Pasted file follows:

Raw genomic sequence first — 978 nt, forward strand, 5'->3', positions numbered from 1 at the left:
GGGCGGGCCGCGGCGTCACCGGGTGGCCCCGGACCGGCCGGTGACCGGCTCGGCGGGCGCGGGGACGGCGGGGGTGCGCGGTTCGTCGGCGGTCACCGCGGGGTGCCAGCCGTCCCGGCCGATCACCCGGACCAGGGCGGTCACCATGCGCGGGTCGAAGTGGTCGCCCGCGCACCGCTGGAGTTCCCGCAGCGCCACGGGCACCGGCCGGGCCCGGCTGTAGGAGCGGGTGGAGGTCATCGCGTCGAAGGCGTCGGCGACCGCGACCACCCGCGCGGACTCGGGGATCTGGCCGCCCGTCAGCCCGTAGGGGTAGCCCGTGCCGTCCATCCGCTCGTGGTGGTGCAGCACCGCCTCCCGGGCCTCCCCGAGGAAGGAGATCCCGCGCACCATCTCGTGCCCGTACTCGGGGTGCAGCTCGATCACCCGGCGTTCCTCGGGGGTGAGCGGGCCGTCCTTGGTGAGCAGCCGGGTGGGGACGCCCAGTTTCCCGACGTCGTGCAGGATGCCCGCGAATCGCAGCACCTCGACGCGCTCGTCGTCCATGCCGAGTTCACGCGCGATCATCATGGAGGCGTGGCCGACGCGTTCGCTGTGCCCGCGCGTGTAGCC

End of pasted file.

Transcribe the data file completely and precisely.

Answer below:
Raw genomic sequence first — 978 nt, forward strand, 5'->3', positions numbered from 1 at the left:
GGGCGGGCCGCGGCGTCACCGGGTGGCCCCGGACCGGCCGGTGACCGGCTCGGCGGGCGCGGGGACGGCGGGGGTGCGCGGTTCGTCGGCGGTCACCGCGGGGTGCCAGCCGTCCCGGCCGATCACCCGGACCAGGGCGGTCACCATGCGCGGGTCGAAGTGGTCGCCCGCGCACCGCTGGAGTTCCCGCAGCGCCACGGGCACCGGCCGGGCCCGGCTGTAGGAGCGGGTGGAGGTCATCGCGTCGAAGGCGTCGGCGACCGCGACCACCCGCGCGGACTCGGGGATCTGGCCGCCCGTCAGCCCGTAGGGGTAGCCCGTGCCGTCCATCCGCTCGTGGTGGTGCAGCACCGCCTCCCGGGCCTCCCCGAGGAAGGAGATCCCGCGCACCATCTCGTGCCCGTACTCGGGGTGCAGCTCGATCACCCGGCGTTCCTCGGGGGTGAGCGGGCCGTCCTTGGTGAGCAGCCGGGTGGGGACGCCCAGTTTCCCGACGTCGTGCAGGATGCCCGCGAATCGCAGCACCTCGACGCGCTCGTCGTCCATGCCGAGTTCACGCGCGATCATCATGGAGGCGTGGCCGACGCGTTCGCTGTGCCCGCGCGTGTAGCC